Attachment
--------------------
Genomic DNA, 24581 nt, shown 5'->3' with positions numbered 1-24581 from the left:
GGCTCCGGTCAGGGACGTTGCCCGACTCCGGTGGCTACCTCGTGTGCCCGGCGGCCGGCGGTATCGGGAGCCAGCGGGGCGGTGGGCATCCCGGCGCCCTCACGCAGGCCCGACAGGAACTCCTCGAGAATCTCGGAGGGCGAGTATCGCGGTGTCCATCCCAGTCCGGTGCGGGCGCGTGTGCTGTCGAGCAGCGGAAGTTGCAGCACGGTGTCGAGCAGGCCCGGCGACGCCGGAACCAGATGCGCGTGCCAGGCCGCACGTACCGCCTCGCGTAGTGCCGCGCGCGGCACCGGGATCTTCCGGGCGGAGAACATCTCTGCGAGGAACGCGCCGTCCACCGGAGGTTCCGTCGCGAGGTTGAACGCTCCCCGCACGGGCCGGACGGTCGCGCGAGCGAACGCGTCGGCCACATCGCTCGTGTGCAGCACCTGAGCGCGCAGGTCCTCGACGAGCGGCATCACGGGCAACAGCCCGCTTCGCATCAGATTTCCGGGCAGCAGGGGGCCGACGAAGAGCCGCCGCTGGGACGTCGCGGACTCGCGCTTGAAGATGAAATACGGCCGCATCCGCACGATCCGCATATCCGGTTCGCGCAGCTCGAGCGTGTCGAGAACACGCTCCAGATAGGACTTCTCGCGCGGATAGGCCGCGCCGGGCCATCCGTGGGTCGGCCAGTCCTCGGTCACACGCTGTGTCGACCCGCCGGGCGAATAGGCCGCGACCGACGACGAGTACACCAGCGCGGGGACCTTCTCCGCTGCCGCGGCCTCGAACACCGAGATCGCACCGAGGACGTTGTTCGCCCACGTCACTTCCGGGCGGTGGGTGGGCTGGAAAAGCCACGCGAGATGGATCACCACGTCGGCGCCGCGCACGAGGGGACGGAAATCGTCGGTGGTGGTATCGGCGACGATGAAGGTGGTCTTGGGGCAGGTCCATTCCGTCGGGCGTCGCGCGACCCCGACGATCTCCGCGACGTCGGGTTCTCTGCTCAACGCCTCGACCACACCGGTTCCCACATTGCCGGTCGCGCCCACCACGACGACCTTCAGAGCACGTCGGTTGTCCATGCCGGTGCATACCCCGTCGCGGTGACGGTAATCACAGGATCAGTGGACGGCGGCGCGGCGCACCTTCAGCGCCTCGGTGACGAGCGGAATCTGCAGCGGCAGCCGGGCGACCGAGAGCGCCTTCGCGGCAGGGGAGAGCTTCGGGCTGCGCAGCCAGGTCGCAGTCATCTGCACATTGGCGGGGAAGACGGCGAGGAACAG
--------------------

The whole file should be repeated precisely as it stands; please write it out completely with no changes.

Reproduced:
Genomic DNA, 24581 nt, shown 5'->3' with positions numbered 1-24581 from the left:
GGCTCCGGTCAGGGACGTTGCCCGACTCCGGTGGCTACCTCGTGTGCCCGGCGGCCGGCGGTATCGGGAGCCAGCGGGGCGGTGGGCATCCCGGCGCCCTCACGCAGGCCCGACAGGAACTCCTCGAGAATCTCGGAGGGCGAGTATCGCGGTGTCCATCCCAGTCCGGTGCGGGCGCGTGTGCTGTCGAGCAGCGGAAGTTGCAGCACGGTGTCGAGCAGGCCCGGCGACGCCGGAACCAGATGCGCGTGCCAGGCCGCACGTACCGCCTCGCGTAGTGCCGCGCGCGGCACCGGGATCTTCCGGGCGGAGAACATCTCTGCGAGGAACGCGCCGTCCACCGGAGGTTCCGTCGCGAGGTTGAACGCTCCCCGCACGGGCCGGACGGTCGCGCGAGCGAACGCGTCGGCCACATCGCTCGTGTGCAGCACCTGAGCGCGCAGGTCCTCGACGAGCGGCATCACGGGCAACAGCCCGCTTCGCATCAGATTTCCGGGCAGCAGGGGGCCGACGAAGAGCCGCCGCTGGGACGTCGCGGACTCGCGCTTGAAGATGAAATACGGCCGCATCCGCACGATCCGCATATCCGGTTCGCGCAGCTCGAGCGTGTCGAGAACACGCTCCAGATAGGACTTCTCGCGCGGATAGGCCGCGCCGGGCCATCCGTGGGTCGGCCAGTCCTCGGTCACACGCTGTGTCGACCCGCCGGGCGAATAGGCCGCGACCGACGACGAGTACACCAGCGCGGGGACCTTCTCCGCTGCCGCGGCCTCGAACACCGAGATCGCACCGAGGACGTTGTTCGCCCACGTCACTTCCGGGCGGTGGGTGGGCTGGAAAAGCCACGCGAGATGGATCACCACGTCGGCGCCGCGCACGAGGGGACGGAAATCGTCGGTGGTGGTATCGGCGACGATGAAGGTGGTCTTGGGGCAGGTCCATTCCGTCGGGCGTCGCGCGACCCCGACGATCTCCGCGACGTCGGGTTCTCTGCTCAACGCCTCGACCACACCGGTTCCCACATTGCCGGTCGCGCCCACCACGACGACCTTCAGAGCACGTCGGTTGTCCATGCCGGTGCATACCCCGTCGCGGTGACGGTAATCACAGGATCAGTGGACGGCGGCGCGGCGCACCTTCAGCGCCTCGGTGACGAGCGGAATCTGCAGCGGCAGCCGGGCGACCGAGAGCGCCTTCGCGGCAGGGGAGAGCTTCGGGCTGCGCAGCCAGGTCGCAGTCATCTGCACATTGGCGGGGAAGACGGCGAGGAACAG